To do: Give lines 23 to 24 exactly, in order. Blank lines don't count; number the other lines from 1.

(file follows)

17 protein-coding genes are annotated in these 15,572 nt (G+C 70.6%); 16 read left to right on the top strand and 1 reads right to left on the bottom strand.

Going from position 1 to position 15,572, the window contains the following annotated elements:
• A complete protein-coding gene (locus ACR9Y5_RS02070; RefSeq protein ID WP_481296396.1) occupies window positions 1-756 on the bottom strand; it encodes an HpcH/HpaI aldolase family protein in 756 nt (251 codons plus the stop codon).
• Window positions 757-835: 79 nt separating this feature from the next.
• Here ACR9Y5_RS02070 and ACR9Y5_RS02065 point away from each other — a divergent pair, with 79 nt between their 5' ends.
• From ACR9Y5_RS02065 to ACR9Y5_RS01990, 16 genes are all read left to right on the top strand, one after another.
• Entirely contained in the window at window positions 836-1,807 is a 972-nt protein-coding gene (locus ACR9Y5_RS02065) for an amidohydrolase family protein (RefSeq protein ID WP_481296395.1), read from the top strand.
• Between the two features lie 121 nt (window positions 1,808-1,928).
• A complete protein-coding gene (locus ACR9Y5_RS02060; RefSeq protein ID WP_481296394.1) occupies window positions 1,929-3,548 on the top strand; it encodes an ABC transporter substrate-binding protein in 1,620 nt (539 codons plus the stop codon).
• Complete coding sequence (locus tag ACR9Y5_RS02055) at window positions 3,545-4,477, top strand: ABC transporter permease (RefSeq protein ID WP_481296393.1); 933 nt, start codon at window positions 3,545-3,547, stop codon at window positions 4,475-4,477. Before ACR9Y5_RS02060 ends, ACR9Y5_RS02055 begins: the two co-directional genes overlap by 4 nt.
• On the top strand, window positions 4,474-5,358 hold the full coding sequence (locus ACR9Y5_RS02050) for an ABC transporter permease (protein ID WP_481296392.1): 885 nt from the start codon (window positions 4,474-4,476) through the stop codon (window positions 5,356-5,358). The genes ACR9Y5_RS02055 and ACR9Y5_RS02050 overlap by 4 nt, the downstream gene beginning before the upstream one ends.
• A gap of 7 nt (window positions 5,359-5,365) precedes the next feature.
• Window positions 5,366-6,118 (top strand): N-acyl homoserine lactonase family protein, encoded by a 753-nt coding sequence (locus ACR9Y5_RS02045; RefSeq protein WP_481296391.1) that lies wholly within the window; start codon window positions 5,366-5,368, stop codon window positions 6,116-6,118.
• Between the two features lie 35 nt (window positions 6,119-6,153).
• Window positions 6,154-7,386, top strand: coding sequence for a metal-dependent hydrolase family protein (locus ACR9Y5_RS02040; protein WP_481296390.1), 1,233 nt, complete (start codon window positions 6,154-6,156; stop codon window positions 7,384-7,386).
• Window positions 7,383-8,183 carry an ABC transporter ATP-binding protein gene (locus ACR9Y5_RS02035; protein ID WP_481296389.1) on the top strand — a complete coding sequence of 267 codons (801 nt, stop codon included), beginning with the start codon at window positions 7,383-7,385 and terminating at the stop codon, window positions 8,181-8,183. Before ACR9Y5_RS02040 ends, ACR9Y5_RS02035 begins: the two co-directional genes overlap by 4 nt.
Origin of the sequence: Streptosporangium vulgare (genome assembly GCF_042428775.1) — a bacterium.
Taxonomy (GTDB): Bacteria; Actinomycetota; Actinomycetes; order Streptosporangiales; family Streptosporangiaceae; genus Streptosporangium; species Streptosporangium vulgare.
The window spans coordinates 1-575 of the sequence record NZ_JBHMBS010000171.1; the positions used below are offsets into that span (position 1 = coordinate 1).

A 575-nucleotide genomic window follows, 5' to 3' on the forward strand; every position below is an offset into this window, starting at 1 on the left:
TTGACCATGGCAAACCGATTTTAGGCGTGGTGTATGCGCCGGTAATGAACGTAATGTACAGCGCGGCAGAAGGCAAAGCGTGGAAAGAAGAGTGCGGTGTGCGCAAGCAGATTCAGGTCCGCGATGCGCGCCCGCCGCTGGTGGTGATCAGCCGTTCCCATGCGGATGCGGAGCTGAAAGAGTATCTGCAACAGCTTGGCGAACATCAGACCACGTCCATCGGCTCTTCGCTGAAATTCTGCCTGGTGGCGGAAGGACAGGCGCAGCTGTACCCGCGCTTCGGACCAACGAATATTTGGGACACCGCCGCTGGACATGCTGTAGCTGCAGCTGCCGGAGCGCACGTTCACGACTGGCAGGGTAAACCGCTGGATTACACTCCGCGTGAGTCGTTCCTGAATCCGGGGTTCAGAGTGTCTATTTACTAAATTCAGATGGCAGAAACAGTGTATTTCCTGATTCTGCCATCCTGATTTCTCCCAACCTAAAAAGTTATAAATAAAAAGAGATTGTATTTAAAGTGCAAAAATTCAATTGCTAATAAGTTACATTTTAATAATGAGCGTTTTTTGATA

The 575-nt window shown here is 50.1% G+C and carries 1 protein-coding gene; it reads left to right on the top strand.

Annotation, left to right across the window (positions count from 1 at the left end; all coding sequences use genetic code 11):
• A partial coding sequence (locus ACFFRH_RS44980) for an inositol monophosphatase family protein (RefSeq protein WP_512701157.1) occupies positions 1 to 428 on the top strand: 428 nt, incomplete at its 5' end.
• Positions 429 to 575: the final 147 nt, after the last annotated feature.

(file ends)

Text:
Annotation, left to right across the window (positions count from 1 at the left end; all coding sequences use genetic code 11):
• A partial coding sequence (locus ACFFRH_RS44980) for an inositol monophosphatase family protein (RefSeq protein WP_512701157.1) occupies positions 1 to 428 on the top strand: 428 nt, incomplete at its 5' end.